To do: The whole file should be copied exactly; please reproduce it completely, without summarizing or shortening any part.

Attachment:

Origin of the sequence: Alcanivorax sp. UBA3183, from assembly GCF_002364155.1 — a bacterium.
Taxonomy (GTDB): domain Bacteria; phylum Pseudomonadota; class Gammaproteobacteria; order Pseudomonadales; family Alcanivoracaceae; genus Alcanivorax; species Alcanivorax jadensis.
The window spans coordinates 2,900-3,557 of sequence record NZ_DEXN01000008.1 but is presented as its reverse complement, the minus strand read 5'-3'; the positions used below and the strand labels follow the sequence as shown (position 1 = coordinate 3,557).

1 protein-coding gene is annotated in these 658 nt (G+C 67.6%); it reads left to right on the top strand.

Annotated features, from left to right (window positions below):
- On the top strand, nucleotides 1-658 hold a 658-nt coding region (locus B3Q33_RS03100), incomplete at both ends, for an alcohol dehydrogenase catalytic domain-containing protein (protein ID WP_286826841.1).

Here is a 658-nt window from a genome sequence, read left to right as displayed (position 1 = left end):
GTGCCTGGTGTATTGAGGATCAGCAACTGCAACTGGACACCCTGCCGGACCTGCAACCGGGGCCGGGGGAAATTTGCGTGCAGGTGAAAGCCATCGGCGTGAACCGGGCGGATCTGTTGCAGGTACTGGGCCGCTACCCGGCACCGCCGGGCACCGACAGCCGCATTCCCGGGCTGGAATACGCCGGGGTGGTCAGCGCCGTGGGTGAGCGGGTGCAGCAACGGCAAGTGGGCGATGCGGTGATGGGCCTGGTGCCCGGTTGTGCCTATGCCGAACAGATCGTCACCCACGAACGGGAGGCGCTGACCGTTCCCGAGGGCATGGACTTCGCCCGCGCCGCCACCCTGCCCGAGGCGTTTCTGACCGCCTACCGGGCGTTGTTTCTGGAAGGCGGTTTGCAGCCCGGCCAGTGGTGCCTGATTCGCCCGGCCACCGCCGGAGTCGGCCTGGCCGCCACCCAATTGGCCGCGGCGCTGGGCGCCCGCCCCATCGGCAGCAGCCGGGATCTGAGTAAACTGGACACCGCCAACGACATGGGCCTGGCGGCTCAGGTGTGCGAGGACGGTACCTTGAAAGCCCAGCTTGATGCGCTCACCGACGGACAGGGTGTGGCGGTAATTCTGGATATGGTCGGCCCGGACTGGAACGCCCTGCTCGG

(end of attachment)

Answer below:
Origin of the sequence: Alcanivorax sp. UBA3183, from assembly GCF_002364155.1 — a bacterium.
Taxonomy (GTDB): domain Bacteria; phylum Pseudomonadota; class Gammaproteobacteria; order Pseudomonadales; family Alcanivoracaceae; genus Alcanivorax; species Alcanivorax jadensis.
The window spans coordinates 2,900-3,557 of sequence record NZ_DEXN01000008.1 but is presented as its reverse complement, the minus strand read 5'-3'; the positions used below and the strand labels follow the sequence as shown (position 1 = coordinate 3,557).

1 protein-coding gene is annotated in these 658 nt (G+C 67.6%); it reads left to right on the top strand.

Annotated features, from left to right (window positions below):
- On the top strand, nucleotides 1-658 hold a 658-nt coding region (locus B3Q33_RS03100), incomplete at both ends, for an alcohol dehydrogenase catalytic domain-containing protein (protein ID WP_286826841.1).

Here is a 658-nt window from a genome sequence, read left to right as displayed (position 1 = left end):
GTGCCTGGTGTATTGAGGATCAGCAACTGCAACTGGACACCCTGCCGGACCTGCAACCGGGGCCGGGGGAAATTTGCGTGCAGGTGAAAGCCATCGGCGTGAACCGGGCGGATCTGTTGCAGGTACTGGGCCGCTACCCGGCACCGCCGGGCACCGACAGCCGCATTCCCGGGCTGGAATACGCCGGGGTGGTCAGCGCCGTGGGTGAGCGGGTGCAGCAACGGCAAGTGGGCGATGCGGTGATGGGCCTGGTGCCCGGTTGTGCCTATGCCGAACAGATCGTCACCCACGAACGGGAGGCGCTGACCGTTCCCGAGGGCATGGACTTCGCCCGCGCCGCCACCCTGCCCGAGGCGTTTCTGACCGCCTACCGGGCGTTGTTTCTGGAAGGCGGTTTGCAGCCCGGCCAGTGGTGCCTGATTCGCCCGGCCACCGCCGGAGTCGGCCTGGCCGCCACCCAATTGGCCGCGGCGCTGGGCGCCCGCCCCATCGGCAGCAGCCGGGATCTGAGTAAACTGGACACCGCCAACGACATGGGCCTGGCGGCTCAGGTGTGCGAGGACGGTACCTTGAAAGCCCAGCTTGATGCGCTCACCGACGGACAGGGTGTGGCGGTAATTCTGGATATGGTCGGCCCGGACTGGAACGCCCTGCTCGG